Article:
There are ebbs and flows to every NBA season. After a rather hot start, Atlanta Hawks forward John Collins has seen his production level off. He began the campaign with back-to-back 20-point games and averaged 19 points on 66.9% true shooting with 10.5 rebounds, 2.3 blocks, and 1.2 steals over the first four games of the season.
He even shot a respectable 35.7% from beyond the arc.
After back-to-back four-point outings, Collins has rattled off a five-game stretch averaging 12 points on 57.4% true shooting with 7.2 boards, and 1.4 assists. His usage rate has sunk to a career-low 15.7% continuing a downward trend from the past four seasons.
But Collins is still producing leaving some to evoke the name of another veritable conundrum.
Hawks’ John Collins compared to Warriors’ Andrew Wiggins
Collins has all of the tools and has displayed them at various points in his career. He’s averaged 20 points and 10 rebounds for an entire season and shot 40% from three in 2020 (39.9% in 2021). He has only failed to average at least 1.0 blocks once in his career and has averaged more than that three times including this season (1.5).
But his plummeting usage rate has been a source of contention for the 6-foot-9 high-flyer for some time. Collins has publicly expressed concern about how he was being used and, with the addition of Dejounte Murray this offseason, the problem has been exasperated in the stat sheet.
This, says The Ringer’s Rob Mahoney, is the “paradox of NBA team-building”.
“Do you want guys who are the cleanest, lowest-maintenance fits,” Mahoney asked rhetorically during the ‘NBA Show: Group Chat’ podcast. “Or do you want guys like John Collins who can go above and beyond and do more? And I think we have a pretty compelling piece of evidence in the Warriors that Andrew Wiggins is a do-more, above-and-beyond kind of fit.”
Wiggins was drafted with the first-overall pick in 2014 by the Cleveland Cavaliers and was immediately traded to the Minnesota Timberwolves for Kevin Love.
He never quite lived up to the hype in Minnesota despite averaging 20-plus points twice.
Wiggins was shipped to the Golden State Warriors in exchange for guard D’Angelo Russell, a deal that has paid off in spades for the former and the Warriors. Wiggins was a vital piece to the Warriors’ championship run last season providing everything from scoring to defense to rebounding to simply being energetic.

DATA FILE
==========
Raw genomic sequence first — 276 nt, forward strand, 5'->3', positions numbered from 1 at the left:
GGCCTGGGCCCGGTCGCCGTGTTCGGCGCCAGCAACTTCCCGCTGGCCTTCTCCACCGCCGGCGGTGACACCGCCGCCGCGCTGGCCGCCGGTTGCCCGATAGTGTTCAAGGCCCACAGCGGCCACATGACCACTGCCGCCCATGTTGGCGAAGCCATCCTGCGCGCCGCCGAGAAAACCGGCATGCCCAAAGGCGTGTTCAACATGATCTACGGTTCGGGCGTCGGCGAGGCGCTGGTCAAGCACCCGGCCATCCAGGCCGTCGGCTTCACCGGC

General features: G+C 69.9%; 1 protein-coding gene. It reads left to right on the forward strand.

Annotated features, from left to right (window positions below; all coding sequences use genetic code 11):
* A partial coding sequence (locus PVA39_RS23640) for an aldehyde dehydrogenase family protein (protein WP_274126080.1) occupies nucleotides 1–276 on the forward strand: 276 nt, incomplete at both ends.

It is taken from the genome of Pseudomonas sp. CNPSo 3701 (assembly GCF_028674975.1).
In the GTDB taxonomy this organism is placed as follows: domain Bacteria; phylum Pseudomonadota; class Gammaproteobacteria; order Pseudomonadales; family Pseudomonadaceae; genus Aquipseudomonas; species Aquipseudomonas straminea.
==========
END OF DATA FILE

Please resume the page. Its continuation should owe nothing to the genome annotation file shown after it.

Watching Collins on the floor can often give off similar vibes.
He is always active and vocal on the floor trying to contribute in any way that he can, sometimes to a fault perhaps leading to some of the angst he has felt regarding his role.
“I’m not saying John Collins necessarily has exactly that 1-to-1 game,” Mahoney said. “But he can create and be more dynamic, certainly, than a lot of other role players you would plug in…in that spot. And they might need that in the playoffs.”
The key is Wiggins’ stats weren’t the highest they have been but his impact was.
Hawks starters are posting a plus-13.5 net rating, per Cleaning The Glass. Collins has spent fewer than 75 minutes with any other combination of players.
If there is any concern, it could be that the once-lethal connection he had with Trae Young has been anything but so far. The duo has shared the floor this season for 70 non-garbage-time possessions and has posted a minus-42.9 net rating. When Collins has shared the floor with Murray as Young sat (177 possessions), their net rating has been a push.
Young is still a dynamo averaging 27.6 points and 9.4 assists this season. But he is shooting with career-low efficiency from the floor and beyond the arc while his 117.8 offensive rating is his lowest mark since 2020.
It stands to reason that as Young gets more comfortable in his new off-ball reality – Young’s shot makes from an assist are up over 9% – that Collins will see a boost in his effectiveness.
But things will peak when his three-ball returns.
Before spraining his right ring finger against the Detroit Pistons last season, Collins was shooting 38% from deep. He shot 36.8% after returning including 36.4% during the Hawks’ lone playoff series against the Miami Heat.
Even that drop was not as significant as Collins has experienced this season and, just 11 games into this experiment, the Hawks can only wait and see if Collins turns into their version of Wiggins.